Tuesday, February 17, 2015

To Win Funds, Scientists Pursue Sweeping Solutions to Social Ills

Paul Voosen, Chronicle of Higher Education
February 9, 2015

When President Obama called for a $215-million "precision medicine initiative" in his State of the Union speech last month, he was behaving very much like a politician of his times. This was mission-driven research, squarely aimed at solving society’s ills—in this case, by tailoring cures to individuals. This was not science for the sake of discovery—the "endless frontier," as the architect of U.S. science policy after World War II, Vannevar Bush, termed it. This was utilitarian. There was a promise of applied results.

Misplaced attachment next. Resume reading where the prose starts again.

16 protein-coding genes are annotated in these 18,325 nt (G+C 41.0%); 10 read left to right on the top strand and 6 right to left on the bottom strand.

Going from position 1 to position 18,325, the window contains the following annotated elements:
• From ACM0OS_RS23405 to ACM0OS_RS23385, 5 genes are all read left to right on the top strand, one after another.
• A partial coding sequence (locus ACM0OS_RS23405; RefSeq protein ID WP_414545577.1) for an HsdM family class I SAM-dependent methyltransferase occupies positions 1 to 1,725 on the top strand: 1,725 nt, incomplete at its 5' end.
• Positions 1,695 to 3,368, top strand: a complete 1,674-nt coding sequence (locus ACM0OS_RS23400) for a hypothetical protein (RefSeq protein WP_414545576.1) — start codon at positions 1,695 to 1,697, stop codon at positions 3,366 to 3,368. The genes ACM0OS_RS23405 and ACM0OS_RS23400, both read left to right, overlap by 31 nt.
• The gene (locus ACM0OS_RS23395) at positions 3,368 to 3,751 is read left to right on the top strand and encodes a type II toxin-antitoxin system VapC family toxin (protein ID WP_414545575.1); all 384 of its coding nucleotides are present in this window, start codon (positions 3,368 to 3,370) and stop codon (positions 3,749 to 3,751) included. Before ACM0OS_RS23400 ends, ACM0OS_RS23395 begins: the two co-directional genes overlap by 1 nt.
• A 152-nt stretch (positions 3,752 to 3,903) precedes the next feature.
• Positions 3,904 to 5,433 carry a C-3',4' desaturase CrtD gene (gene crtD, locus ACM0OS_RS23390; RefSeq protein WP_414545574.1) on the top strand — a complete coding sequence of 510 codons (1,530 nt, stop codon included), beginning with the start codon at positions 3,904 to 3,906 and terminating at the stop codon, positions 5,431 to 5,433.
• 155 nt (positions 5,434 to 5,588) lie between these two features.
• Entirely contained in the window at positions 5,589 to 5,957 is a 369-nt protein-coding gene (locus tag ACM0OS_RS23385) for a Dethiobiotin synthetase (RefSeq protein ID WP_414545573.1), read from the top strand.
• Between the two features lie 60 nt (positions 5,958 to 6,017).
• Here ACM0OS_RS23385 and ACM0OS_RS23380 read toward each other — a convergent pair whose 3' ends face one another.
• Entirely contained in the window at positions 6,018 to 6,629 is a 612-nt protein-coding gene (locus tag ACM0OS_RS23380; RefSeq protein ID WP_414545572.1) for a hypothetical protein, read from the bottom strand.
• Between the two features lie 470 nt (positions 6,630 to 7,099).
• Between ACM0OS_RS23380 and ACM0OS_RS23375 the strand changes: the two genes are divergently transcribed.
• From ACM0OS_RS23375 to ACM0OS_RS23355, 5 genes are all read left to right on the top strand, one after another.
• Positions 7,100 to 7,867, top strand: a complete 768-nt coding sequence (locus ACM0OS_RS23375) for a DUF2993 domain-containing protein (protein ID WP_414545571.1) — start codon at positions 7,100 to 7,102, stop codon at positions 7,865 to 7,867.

Over the past decade, these promises have repeatedly been made in the name of "grand challenges." Often invoking the Apollo program, philanthropies and governments have urged researchers to pursue scientific solutions to specific societal problems. The United States, Canada, India, and Brazil have all embraced grand challenges, and the European Union has made solving "societal challenges" a pillar of its research agenda. Challenges abound.  Even as such mission-driven research has grown in scale and ambition, its ends have become increasingly specific, several science-policy researchers and historians say. Basic science is still supported under the mantle of applied work—see the National Institutes of Health—but it feels like the idea of science for discovery’s sake has lost nearly all its gravity.  Read more